All Posts By

Christopher Trotman

The Argonaut Rowing Club: Case Study

By | Client Stories, Success Story

Filled with pride, Jason van Ravenswaay, president of the not for profit Argonaut Rowing Club had just finished giving us a tour of the club’s completely renovated facilities. It certainly didn’t look like this 2 years ago he laughed.

The Argonaut Rowing Club President, Jason Van Ravensway

In 2018, following catastrophic flooding in 2017, the Argonaut Rowing Club (ARC) set out on a 2-year journey to rebuild and revitalize their club.

The ARC team was motivated to go beyond just repairing the damage and saw an opportunity to work together with their community to build a club for the future. Working with Tapestry Community Capital, ARC was able to finance their dream project on their terms.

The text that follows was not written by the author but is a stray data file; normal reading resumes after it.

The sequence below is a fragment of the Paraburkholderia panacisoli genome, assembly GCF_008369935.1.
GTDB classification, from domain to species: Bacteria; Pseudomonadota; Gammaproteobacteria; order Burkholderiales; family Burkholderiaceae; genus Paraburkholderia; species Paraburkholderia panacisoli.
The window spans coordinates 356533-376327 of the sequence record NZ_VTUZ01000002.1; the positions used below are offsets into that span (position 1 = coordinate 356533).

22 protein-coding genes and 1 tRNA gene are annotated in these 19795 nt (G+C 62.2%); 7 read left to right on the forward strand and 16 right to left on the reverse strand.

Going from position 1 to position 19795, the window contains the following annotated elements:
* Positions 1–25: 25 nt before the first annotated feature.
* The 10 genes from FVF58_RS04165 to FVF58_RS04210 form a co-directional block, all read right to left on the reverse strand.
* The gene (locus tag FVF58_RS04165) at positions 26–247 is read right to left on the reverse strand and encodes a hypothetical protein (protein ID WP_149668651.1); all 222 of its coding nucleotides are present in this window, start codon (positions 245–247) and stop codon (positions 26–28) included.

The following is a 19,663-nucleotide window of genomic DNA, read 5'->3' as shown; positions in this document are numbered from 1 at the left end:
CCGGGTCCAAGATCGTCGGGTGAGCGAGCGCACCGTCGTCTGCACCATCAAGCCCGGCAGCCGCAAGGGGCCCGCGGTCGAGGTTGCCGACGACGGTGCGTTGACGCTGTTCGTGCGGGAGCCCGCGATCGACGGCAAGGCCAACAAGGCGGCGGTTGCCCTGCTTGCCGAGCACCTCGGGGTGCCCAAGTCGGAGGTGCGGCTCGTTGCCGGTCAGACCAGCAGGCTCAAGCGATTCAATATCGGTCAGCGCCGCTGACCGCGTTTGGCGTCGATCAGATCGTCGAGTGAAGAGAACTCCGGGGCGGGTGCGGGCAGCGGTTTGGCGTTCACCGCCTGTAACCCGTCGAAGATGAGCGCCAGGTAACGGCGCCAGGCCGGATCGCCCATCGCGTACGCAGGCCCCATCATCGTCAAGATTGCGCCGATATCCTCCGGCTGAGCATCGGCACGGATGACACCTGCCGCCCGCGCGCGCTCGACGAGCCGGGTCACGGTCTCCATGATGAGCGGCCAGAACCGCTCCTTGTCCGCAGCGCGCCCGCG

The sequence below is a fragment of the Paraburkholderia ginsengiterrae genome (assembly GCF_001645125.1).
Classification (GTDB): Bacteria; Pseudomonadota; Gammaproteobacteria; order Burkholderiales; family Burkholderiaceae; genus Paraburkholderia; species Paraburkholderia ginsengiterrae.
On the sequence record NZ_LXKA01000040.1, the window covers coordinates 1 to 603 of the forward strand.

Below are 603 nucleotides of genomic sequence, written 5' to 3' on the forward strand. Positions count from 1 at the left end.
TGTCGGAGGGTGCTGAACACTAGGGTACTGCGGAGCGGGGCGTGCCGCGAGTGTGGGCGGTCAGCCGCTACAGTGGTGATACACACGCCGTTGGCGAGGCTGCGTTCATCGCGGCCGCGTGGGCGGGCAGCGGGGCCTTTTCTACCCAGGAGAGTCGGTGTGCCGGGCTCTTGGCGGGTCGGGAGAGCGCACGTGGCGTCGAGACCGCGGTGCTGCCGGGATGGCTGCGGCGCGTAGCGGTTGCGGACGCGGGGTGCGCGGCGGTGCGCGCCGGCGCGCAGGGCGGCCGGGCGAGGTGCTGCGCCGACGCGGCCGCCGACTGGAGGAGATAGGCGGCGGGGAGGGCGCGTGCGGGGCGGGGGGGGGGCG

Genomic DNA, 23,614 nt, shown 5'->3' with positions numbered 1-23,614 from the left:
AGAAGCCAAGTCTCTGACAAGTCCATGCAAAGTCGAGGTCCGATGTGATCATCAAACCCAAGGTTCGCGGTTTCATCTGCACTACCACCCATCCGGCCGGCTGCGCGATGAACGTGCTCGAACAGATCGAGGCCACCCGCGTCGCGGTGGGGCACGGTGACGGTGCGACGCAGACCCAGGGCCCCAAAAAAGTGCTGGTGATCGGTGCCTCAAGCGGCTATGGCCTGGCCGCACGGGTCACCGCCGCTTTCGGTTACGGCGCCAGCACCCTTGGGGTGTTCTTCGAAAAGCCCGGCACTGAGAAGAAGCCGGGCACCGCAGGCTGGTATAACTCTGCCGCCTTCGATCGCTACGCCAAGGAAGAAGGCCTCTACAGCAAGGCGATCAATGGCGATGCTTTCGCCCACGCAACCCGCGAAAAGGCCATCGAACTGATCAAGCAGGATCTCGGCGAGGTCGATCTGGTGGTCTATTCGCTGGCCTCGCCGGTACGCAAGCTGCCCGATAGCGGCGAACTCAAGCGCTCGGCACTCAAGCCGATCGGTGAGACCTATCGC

We’re proud to have guided their team through this successful raise and excited to share their story with you. If you are interested in learning more about what it took for the team to raise $1.2 Million in six months, download the case study by clicking the link below:

If you want to get started with your own community bond project or know of any interesting community bond projects that you think we should profile, get in touch to book a private Community Bonds Accelerator Workshop for your team.

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Woman working on a laptop

The Best Tool to Manage your Community Investors

By | News